October 2001 issue Pharmacy Today magazine
Armed robberies and burglaries of pharmacies look to be on the rise for the first time in nearly a decade.
One drug squad detective suggests the recent spate of hold-ups and break-ins may be the result of pharmacists making the purchasing of pseudoephedrine-based products more difficult for speed lab operators.
In the first eight months of this year, 37 incidents, including seven armed robberies, were reported to the Pharmaceutical Society. This compares with 32 reported burglaries and six armed robberies for all of last year.
For most of the 1990s, the annual number of reported incidents has hovered around 80.
Pharmaceutical Society staff pharmacist for practice and legislation, Euan Galloway, says reporting to the society is not mandatory and is likely to under-represent the real number.
Of the 30 break-ins reported this year, 12 were in Christchurch and eight in Auckland. Auckland was on the receiving end of four armed robberies and Wellington pharmacies experienced three.
Recent incidents, not yet included in the society's figures, include, a man pleading guilty to the armed robbery of the Campus Pharmacy in Dunedin and 10 pharmacy burglaries in one week in West Auckland.
West Auckland's Royal Heights pharmacy was hit twice in three days with burglars taking advantage of shopfitters not properly securing the pharmacy during renovations.
Owner Murray Sinton estimates damage to the premises of around $10,000 for a haul of $300-$400 of pseudoephedrine-based products. It took three days to secure and clean up the pharmacy and he expects a major battle to get his insurance company to pay up.
"I'd like to see the powers that be in the (health) ministry accept that pharmacy is a high-risk profession and look at other ways of controlling pseudoephedrine," he said.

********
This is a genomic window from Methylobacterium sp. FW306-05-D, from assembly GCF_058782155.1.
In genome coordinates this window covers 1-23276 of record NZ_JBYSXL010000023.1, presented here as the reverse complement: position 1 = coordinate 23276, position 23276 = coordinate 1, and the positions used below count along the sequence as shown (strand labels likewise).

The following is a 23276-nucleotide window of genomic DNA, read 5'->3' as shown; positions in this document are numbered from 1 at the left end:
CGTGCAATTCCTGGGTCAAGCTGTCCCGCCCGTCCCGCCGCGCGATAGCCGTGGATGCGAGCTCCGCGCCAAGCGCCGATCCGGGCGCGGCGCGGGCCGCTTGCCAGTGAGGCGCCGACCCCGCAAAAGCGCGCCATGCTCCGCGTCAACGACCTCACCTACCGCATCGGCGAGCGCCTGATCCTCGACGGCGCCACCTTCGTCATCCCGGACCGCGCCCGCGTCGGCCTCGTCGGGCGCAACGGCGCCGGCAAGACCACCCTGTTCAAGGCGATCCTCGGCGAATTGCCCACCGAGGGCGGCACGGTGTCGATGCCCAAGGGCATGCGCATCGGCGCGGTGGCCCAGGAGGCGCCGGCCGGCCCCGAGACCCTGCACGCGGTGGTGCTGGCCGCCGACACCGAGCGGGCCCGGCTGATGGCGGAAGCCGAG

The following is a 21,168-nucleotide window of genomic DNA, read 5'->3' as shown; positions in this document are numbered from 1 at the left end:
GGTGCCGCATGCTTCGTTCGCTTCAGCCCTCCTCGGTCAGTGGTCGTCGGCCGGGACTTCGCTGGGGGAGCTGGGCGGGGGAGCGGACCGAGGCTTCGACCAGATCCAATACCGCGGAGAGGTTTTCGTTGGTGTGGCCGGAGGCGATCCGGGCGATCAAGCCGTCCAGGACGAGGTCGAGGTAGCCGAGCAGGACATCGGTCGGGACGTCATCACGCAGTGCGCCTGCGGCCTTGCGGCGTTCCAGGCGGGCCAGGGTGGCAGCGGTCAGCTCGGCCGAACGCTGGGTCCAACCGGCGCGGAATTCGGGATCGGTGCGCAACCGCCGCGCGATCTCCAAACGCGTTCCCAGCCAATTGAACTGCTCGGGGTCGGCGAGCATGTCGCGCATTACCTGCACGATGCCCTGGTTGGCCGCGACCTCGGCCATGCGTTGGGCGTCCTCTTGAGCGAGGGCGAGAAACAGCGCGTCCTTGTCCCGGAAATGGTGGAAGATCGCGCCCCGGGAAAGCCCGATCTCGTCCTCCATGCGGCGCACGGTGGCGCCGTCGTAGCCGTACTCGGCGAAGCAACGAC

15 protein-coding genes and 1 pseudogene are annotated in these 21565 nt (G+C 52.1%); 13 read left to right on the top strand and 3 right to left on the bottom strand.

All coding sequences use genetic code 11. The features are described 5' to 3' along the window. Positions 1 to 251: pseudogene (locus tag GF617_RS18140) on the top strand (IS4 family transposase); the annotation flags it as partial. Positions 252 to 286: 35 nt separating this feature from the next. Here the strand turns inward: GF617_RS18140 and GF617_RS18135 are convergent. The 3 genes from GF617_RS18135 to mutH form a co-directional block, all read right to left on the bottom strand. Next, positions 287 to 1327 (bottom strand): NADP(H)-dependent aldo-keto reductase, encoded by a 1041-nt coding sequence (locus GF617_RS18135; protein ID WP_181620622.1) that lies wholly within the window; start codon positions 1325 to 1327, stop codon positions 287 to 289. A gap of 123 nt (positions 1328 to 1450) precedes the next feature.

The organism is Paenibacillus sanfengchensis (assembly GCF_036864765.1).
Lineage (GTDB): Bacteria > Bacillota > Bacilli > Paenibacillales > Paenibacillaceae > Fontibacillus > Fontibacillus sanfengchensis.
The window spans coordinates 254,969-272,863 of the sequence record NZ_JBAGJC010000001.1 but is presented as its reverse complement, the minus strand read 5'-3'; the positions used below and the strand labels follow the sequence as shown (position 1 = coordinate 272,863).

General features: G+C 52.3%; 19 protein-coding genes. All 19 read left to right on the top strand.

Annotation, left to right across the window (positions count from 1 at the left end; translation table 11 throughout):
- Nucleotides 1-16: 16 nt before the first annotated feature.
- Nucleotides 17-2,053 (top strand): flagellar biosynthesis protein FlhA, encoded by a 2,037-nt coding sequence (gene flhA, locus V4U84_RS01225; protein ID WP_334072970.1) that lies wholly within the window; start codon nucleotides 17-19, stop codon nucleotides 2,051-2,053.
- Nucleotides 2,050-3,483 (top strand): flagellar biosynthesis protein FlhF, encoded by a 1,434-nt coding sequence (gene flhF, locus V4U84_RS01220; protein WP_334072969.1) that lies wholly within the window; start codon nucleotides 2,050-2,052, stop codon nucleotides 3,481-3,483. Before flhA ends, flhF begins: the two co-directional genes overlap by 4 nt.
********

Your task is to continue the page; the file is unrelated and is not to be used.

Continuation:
Drug intelligence analyst Constable Scott Fergusson has been working with a number of west Auckland pharmacies and believes several now have protocols in place to minimise their risk of being hit.
He says some pharmacies are asking for ID when they're suspicious about the motives for pseudoephedrine purchases, even if it is only one pack. He also believes those pharmacies that keep just one pack on the shelf, and say they have no more in stock, reduce their risk of being targetted.
"If the offenders believe you only keep one pack in stock, they won't bother coming back - it's not worth it," he said.
Canterbury Pharmaceutical Society and Pharmacy Guild branches established a programme two years ago to help with the aftermath of local robberies. The programme co-ordinates counselling and locum pharmacists to temporarily take over for traumatised staff.
The Pharmacy Guild's southern chairman Nigel Matsas says the shock of such crimes can leave some people emotionally devastated for years.
Liaison officer for the guild's northern branch, Lynne Bye, urges pharmacists to keep to their security SOPs and not to close up alone.
She also suggests pharmacy staff be alert for people "casing" the premises.
Head of the national Clandestine Drug Laboratory Team, Detective Sergeant Mike Beal has noticed a trend over the last few months.
Speed lab operators originally obtained their raw materials from burgling chemical companies. As the companies beefed-up security, speed manufacturers began to send associates to buy pseudoephedrine-based medicines from pharmacies.
"Pharmacists are more aware and more proactive and it's getting harder to buy it (pseudoephedrine-based medicines) over the counter."
Of the 47 speed labs discovered since 1997, 29 have been uncovered this year - most in Auckland.
Mike Beal says Pseudoephedrine buyers have added medicines such as Telfast and Dimetapp sinus liquids and cold and flu products, to their shopping lists.
He says his staff have been unable to contact each pharmacy providing information, but pharmacy's co-operation is paying off.
The team's database indicates around 80% of calls from pharmacies provide relevant information, often useful in future prosecutions.